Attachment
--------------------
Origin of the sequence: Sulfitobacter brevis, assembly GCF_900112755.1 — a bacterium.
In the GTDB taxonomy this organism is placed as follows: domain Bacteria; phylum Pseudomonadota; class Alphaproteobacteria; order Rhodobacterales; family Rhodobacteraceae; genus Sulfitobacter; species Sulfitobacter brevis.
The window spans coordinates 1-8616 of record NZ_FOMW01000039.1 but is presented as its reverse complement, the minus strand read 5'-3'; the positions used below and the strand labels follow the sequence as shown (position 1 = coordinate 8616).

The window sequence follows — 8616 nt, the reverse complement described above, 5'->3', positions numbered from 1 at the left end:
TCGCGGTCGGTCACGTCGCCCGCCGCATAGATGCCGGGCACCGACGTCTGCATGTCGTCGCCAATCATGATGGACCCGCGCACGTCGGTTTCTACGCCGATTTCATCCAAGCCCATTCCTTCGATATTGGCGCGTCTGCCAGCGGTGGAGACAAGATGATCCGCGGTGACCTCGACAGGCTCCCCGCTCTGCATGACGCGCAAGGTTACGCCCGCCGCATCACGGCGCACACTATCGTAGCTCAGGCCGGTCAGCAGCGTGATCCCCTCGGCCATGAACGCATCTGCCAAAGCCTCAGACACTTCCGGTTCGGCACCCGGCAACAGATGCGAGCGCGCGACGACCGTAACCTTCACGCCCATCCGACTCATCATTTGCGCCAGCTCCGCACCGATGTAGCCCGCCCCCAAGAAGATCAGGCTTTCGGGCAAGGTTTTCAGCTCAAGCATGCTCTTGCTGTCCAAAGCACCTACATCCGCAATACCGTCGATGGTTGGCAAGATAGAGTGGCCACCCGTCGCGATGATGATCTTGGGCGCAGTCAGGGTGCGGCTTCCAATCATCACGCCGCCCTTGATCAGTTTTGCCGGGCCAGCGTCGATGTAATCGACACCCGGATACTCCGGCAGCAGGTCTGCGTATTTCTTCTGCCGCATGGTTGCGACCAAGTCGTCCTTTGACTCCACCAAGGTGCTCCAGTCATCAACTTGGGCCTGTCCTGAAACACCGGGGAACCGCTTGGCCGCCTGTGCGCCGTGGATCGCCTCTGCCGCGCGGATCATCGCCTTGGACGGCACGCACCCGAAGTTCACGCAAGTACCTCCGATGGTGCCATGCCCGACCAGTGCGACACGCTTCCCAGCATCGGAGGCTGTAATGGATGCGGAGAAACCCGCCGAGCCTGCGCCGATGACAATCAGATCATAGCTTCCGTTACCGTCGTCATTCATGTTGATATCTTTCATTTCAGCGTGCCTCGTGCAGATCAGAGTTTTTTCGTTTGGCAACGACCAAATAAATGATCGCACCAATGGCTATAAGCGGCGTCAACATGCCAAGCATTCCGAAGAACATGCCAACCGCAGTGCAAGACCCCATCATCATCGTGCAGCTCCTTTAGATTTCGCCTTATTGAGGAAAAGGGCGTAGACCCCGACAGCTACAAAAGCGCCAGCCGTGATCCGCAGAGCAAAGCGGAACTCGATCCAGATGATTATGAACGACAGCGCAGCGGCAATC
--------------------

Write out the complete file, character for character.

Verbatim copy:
Origin of the sequence: Sulfitobacter brevis, assembly GCF_900112755.1 — a bacterium.
In the GTDB taxonomy this organism is placed as follows: domain Bacteria; phylum Pseudomonadota; class Alphaproteobacteria; order Rhodobacterales; family Rhodobacteraceae; genus Sulfitobacter; species Sulfitobacter brevis.
The window spans coordinates 1-8616 of record NZ_FOMW01000039.1 but is presented as its reverse complement, the minus strand read 5'-3'; the positions used below and the strand labels follow the sequence as shown (position 1 = coordinate 8616).

The window sequence follows — 8616 nt, the reverse complement described above, 5'->3', positions numbered from 1 at the left end:
TCGCGGTCGGTCACGTCGCCCGCCGCATAGATGCCGGGCACCGACGTCTGCATGTCGTCGCCAATCATGATGGACCCGCGCACGTCGGTTTCTACGCCGATTTCATCCAAGCCCATTCCTTCGATATTGGCGCGTCTGCCAGCGGTGGAGACAAGATGATCCGCGGTGACCTCGACAGGCTCCCCGCTCTGCATGACGCGCAAGGTTACGCCCGCCGCATCACGGCGCACACTATCGTAGCTCAGGCCGGTCAGCAGCGTGATCCCCTCGGCCATGAACGCATCTGCCAAAGCCTCAGACACTTCCGGTTCGGCACCCGGCAACAGATGCGAGCGCGCGACGACCGTAACCTTCACGCCCATCCGACTCATCATTTGCGCCAGCTCCGCACCGATGTAGCCCGCCCCCAAGAAGATCAGGCTTTCGGGCAAGGTTTTCAGCTCAAGCATGCTCTTGCTGTCCAAAGCACCTACATCCGCAATACCGTCGATGGTTGGCAAGATAGAGTGGCCACCCGTCGCGATGATGATCTTGGGCGCAGTCAGGGTGCGGCTTCCAATCATCACGCCGCCCTTGATCAGTTTTGCCGGGCCAGCGTCGATGTAATCGACACCCGGATACTCCGGCAGCAGGTCTGCGTATTTCTTCTGCCGCATGGTTGCGACCAAGTCGTCCTTTGACTCCACCAAGGTGCTCCAGTCATCAACTTGGGCCTGTCCTGAAACACCGGGGAACCGCTTGGCCGCCTGTGCGCCGTGGATCGCCTCTGCCGCGCGGATCATCGCCTTGGACGGCACGCACCCGAAGTTCACGCAAGTACCTCCGATGGTGCCATGCCCGACCAGTGCGACACGCTTCCCAGCATCGGAGGCTGTAATGGATGCGGAGAAACCCGCCGAGCCTGCGCCGATGACAATCAGATCATAGCTTCCGTTACCGTCGTCATTCATGTTGATATCTTTCATTTCAGCGTGCCTCGTGCAGATCAGAGTTTTTTCGTTTGGCAACGACCAAATAAATGATCGCACCAATGGCTATAAGCGGCGTCAACATGCCAAGCATTCCGAAGAACATGCCAACCGCAGTGCAAGACCCCATCATCATCGTGCAGCTCCTTTAGATTTCGCCTTATTGAGGAAAAGGGCGTAGACCCCGACAGCTACAAAAGCGCCAGCCGTGATCCGCAGAGCAAAGCGGAACTCGATCCAGATGATTATGAACGACAGCGCAGCGGCAATC